Thread: Benefits of makefiles

  1. #1
    Join Date
    Jun 2005

    Benefits of makefiles

    Well, as you all know you can't compile multiple source files into one program with C++ (like in Java, for example, compile the main class and all necessary ones will too), so you need to find a way around that. One way is makefiles. I'm using Dev-C++, and another way I can do this is make a project in it, and include all the files in that, and select to rebuild all, which compiles it all and links it. I haven't found much problem with this, but it requires it all be in a project and I can't customize how it builds. Would it be wiser to build with makefiles? And also, these .o (object) files, what are they, and what are they used for?

  2. #2
    Registered User
    Join Date
    Aug 2001
    o files are object files.

    if your program consits of multiple source files, they first are all compiled individually.
    the problem:
    what if one source file calls a function which is defined in another source file?

    since the source files are compiled individually, the compiler can't resolve the function call.
    thats what object files are for:
    the compiler creates the code as far is this is possible, and places it into an object file.
    also stored in an object file is a table with all symbols that were globally defined in the source file and another table (or is it the same table?) with all symbols that could not be resolved,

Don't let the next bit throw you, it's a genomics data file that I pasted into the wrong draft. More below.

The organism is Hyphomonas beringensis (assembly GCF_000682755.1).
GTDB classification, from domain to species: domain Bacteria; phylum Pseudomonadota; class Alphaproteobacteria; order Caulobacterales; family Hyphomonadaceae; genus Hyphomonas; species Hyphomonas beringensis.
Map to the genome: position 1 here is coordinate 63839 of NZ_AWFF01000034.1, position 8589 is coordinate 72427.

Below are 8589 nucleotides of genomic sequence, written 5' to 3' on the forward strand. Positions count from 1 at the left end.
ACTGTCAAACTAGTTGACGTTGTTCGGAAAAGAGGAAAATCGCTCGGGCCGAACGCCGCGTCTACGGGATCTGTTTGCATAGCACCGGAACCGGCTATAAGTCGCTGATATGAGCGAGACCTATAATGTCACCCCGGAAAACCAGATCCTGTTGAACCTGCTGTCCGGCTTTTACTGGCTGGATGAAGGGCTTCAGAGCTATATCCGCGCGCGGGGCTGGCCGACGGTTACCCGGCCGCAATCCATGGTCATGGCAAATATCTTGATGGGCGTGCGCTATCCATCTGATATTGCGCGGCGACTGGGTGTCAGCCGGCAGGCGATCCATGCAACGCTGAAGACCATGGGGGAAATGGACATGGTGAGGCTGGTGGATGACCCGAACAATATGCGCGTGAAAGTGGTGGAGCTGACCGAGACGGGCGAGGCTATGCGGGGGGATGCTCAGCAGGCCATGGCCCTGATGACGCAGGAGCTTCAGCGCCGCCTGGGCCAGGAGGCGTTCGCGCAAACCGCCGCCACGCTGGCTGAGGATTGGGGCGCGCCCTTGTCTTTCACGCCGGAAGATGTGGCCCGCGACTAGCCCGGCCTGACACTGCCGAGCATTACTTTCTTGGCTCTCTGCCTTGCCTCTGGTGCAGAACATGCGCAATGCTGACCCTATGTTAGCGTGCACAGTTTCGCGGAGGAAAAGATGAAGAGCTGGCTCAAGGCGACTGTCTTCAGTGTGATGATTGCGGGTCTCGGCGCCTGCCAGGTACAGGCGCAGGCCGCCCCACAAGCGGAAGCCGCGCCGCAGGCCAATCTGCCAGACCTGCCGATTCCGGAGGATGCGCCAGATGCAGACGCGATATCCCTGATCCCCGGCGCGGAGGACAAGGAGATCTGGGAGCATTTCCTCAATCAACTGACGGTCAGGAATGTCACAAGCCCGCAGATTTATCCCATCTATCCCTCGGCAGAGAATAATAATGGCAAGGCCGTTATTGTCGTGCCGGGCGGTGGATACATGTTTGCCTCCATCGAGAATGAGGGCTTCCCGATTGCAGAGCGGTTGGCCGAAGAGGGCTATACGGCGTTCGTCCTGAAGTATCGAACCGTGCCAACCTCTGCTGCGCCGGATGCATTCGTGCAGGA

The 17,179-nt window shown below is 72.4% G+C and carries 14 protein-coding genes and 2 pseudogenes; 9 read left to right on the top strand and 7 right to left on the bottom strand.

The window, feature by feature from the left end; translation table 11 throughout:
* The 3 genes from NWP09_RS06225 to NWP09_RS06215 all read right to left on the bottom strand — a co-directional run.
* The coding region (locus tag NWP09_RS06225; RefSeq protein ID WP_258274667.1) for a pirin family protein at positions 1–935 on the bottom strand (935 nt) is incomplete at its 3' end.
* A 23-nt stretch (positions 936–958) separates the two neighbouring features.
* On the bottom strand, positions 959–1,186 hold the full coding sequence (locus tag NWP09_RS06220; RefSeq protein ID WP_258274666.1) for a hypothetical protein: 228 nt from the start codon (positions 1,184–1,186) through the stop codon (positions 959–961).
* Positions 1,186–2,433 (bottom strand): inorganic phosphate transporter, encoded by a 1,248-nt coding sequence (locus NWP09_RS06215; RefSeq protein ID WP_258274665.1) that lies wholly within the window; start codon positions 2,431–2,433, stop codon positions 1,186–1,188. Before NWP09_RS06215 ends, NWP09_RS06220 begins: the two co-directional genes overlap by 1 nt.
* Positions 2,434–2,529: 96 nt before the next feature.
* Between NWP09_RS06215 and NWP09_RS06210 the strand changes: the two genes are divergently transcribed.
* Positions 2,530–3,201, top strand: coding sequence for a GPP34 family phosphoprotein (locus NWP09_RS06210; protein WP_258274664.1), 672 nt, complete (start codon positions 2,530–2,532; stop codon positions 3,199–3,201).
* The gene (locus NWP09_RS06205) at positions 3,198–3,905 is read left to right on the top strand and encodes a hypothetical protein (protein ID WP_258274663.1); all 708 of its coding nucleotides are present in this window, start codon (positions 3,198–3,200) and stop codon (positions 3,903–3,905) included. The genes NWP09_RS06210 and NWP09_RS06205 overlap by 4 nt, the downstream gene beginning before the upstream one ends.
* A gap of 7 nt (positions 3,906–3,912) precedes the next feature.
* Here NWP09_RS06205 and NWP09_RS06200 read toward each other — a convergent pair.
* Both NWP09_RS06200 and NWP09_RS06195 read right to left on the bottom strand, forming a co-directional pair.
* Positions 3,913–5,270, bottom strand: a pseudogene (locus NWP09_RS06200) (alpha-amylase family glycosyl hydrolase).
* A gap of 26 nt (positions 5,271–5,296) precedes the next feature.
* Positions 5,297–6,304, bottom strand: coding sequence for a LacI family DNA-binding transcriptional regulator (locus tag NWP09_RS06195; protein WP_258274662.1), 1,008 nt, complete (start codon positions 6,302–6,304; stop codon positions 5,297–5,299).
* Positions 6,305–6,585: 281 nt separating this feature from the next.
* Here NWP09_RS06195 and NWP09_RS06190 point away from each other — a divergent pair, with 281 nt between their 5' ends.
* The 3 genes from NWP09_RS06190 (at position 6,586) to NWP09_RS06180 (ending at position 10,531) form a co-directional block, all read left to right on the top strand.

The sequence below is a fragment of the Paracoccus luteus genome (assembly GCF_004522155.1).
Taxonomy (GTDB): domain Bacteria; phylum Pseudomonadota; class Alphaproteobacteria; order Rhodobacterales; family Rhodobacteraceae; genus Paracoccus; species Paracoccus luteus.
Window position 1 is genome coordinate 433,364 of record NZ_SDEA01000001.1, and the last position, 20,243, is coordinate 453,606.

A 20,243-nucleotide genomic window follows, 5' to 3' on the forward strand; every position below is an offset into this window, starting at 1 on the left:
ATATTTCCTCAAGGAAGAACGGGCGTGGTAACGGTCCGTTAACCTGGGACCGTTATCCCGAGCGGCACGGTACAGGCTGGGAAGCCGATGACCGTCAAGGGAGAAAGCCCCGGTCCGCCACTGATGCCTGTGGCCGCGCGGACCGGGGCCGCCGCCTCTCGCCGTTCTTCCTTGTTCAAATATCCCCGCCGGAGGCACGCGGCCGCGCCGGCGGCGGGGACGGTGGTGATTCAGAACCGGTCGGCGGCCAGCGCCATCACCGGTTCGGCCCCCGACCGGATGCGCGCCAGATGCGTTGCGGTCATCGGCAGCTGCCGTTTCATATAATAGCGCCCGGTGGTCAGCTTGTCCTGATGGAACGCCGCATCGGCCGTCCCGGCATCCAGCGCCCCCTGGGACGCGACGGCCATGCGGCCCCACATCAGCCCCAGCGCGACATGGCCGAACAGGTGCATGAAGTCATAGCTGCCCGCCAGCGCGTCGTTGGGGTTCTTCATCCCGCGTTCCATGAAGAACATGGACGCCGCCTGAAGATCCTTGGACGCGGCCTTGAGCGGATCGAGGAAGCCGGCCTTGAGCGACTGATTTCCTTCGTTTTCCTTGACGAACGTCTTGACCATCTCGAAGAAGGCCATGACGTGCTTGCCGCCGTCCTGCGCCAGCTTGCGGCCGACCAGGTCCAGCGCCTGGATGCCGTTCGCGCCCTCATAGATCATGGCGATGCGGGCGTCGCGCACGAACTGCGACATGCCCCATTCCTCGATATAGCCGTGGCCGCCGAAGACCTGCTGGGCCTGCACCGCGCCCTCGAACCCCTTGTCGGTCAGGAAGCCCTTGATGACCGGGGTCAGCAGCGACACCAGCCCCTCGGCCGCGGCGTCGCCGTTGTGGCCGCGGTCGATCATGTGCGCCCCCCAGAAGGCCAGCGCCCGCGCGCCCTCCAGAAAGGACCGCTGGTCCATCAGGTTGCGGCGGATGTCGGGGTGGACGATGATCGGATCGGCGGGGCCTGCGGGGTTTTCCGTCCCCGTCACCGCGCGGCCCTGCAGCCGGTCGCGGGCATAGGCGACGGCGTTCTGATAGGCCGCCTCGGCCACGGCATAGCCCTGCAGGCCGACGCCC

the linker takes the object files as input and starts resolving the symbols. so it checks which symbols could not be resolved and searches for object files which export these symbols, combines the object files and fills in the appropriate addresses.

    so whenever you get an error like "unresolved reference error: could not find symbol foo" it is a LINKER error and not a COMPILER error.

    using makefiles makes your program alot more portable. im using linux so there is no visual c and thus there are no projects.
    most development environments support "export project as makefile" - but the output might range from quite good to extremly sucky.
    anyway it can't be wrong learning how to write a makefile
    signature under construction

  3. #3
    Registered User
    Join Date
    Jun 2004
    when you compile *.java files you get *.class files. Them you can join them inside a zip, and rename it to *.jar.
    in c++ you compile each *.cpp in a *.o or *.obj file, then the linker creates a final executable with all necessary symbols from the *.obj files.

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